The Brokesters’ guide to a weekend in DC

Ever since Trump came into office, you’ve probably felt an urge to go to DC and protest one of his countless horrendous gaffes as leader of the free world (or maybe you already went to the Women’s March and March for Science, and you’re just itching to go back for one of the thousands of new issues that have cropped up since). Whether you’re upset about Russia, North Korea, transgender rights, or health care, sometimes you just have to make yourself heard in the nation’s capital. But your weekend in DC can’t be all #resisting and pooping on the White House lawn. You should let yourself have some fun while you’re there.

In addition to its politics, DC is the land of free museums, so take advantage! There are also lots of great Ethiopian restaurants, dive bars, and free arts events. But don’t feel bad about enjoying yourself while you’re supposed to be sticking it to the man. While you’re feeling guilty at the bar, feel free to chat up a random stranger; many locals are extremely well informed about current events and will gladly engage you in talk about the latest Trump tweet, and there’s very little chance you’ll run into a Trump supporter—less than 10% of the population voted for him.

Just don’t forget the bug spray. Those almost Southern mosquitoes will most certainly get you. I would know; I just moved to Brooklyn after living in DC for 8 years.

How to get there
There are dozens of ways to travel between New York and DC, but my favorite has always been the Chinatown buses, specifically the Eastern Shuttle. If you remember, back in 2012, the federal government shut down many of the Chinatown bus operations due to safety concerns after a string of deadly crashes caused by driver error and (most damningly) drunkenness on the job. When the Chinatown buses passed all their tests with flying colors and reopened for business, many people were still afraid to ride them—and many still are—which all adds up to fewer overcrowded buses, cheaper fares, and better service than Greyhound, BoltBus, and that horrible behemoth, Megabus. If you’re still scared of Chinatown buses, just remember to buy your tickets super early for the Amtrak, while they’re still affordable.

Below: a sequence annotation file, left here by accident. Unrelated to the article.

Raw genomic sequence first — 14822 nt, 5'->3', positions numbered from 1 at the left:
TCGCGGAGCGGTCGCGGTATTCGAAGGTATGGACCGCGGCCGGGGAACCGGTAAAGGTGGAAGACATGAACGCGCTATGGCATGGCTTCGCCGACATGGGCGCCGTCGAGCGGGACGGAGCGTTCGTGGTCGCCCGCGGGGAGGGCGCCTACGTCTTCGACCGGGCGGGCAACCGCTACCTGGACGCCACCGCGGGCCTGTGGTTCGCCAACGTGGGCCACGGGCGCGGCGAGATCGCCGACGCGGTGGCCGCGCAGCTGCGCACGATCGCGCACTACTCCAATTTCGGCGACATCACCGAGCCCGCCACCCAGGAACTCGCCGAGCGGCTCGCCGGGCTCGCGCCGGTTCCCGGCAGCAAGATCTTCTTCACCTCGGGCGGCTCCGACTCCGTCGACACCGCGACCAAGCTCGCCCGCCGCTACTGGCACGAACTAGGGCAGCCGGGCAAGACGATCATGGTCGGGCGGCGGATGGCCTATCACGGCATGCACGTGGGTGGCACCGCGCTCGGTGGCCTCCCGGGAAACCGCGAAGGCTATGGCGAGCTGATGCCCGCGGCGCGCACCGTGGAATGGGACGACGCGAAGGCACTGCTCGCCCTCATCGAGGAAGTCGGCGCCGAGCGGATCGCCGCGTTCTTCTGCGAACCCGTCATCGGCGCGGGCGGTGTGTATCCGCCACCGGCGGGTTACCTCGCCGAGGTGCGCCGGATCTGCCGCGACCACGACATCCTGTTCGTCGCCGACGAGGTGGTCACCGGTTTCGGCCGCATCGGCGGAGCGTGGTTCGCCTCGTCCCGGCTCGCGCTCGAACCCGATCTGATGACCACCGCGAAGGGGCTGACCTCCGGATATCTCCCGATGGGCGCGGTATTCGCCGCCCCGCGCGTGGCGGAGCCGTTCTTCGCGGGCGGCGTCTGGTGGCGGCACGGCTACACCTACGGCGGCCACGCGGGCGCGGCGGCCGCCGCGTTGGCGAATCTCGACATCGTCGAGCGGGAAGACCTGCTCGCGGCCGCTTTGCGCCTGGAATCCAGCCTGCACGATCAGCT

Where to stay
We all know that hotels in DC are stupid expensive, so many people use Airbnb. Although the local government has been talking about restrictions on Airbnb for a while, I don’t see it going anywhere anytime soon, so you’re probably safe. However, a great—and much cheaper—alternative to Airbnb, Couchsurfing, is alive and well in DC, with the added bonus of a knowledgeable local to show you around. Many Couchsurfing hosts live in adorable group houses in Mt. Pleasant, the best neighborhood in DC. You’ve already risked the Chinatown bus to get there, so why not also sleep on a stranger’s couch for a couple days?


The Smithsonian. Photo via Wikipedia
The Smithsonian. Photo via Wikipedia

Free museums!
Many of the free museums are on the Mall and very easy to find, so I’ll just take you through some of my favorites and ones with fantastic travelling exhibitions this summer. I can attest to the genius of the National Museum of African American History & Culture (1400 Constitution Ave. NW), but it’s extremely hard to get passes. If you don’t mind waking up really early and standing in line, that may be your best bet. If you’re unable to get in there, the Hirshhorn Museum and Sculpture Garden (7th St. and Independence Ave. SW) is only a 15-minute-walk across the Mall and has a couple high-profile, site-specific shows on right now: Ai Weiwei: Trace at Hirshhorn (through January 1, 2018) and Yoko Ono: Four Works for Washington and the World (through September 17). Ten minutes further toward the Capitol, you’ll reach the National Museum of the American Indian (4th St. and Independence Ave. SW), which boasts the best museum cafeteria in town (but maybe not anymore?). The National Gallery of Art (4th St. and Constitution Ave. NW)—DC’s Met—is also nearby. Unlike the Met, the National Gallery likes to host important contemporary exhibitions to go with its collections of Dutch landscapes and Ancient Greek sculpture. Through September 4, you can catch a fantastic Theaster Gates exhibition there. Off the Mall, the National Postal Museum (2 Massachusetts Ave. NE) is a hidden gem, where you can learn about the Inverted Jenny and start your first stamp collection! Also nearby is the National Building Museum (401 F St. NW). It’s not free, but it has the best gift shop, with architecture books as well as sleekly designed kitchen items galore…and you can get in the shop for free, of course.